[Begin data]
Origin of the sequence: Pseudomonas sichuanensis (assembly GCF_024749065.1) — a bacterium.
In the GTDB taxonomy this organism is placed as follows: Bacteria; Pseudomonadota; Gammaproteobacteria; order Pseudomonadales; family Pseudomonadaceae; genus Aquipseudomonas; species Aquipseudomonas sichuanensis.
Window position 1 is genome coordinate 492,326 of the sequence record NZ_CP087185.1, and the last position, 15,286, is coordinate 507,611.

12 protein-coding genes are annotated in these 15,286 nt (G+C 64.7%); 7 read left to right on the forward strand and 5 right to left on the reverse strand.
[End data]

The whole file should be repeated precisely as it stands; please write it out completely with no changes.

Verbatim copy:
Origin of the sequence: Pseudomonas sichuanensis (assembly GCF_024749065.1) — a bacterium.
In the GTDB taxonomy this organism is placed as follows: Bacteria; Pseudomonadota; Gammaproteobacteria; order Pseudomonadales; family Pseudomonadaceae; genus Aquipseudomonas; species Aquipseudomonas sichuanensis.
Window position 1 is genome coordinate 492,326 of the sequence record NZ_CP087185.1, and the last position, 15,286, is coordinate 507,611.

12 protein-coding genes are annotated in these 15,286 nt (G+C 64.7%); 7 read left to right on the forward strand and 5 right to left on the reverse strand.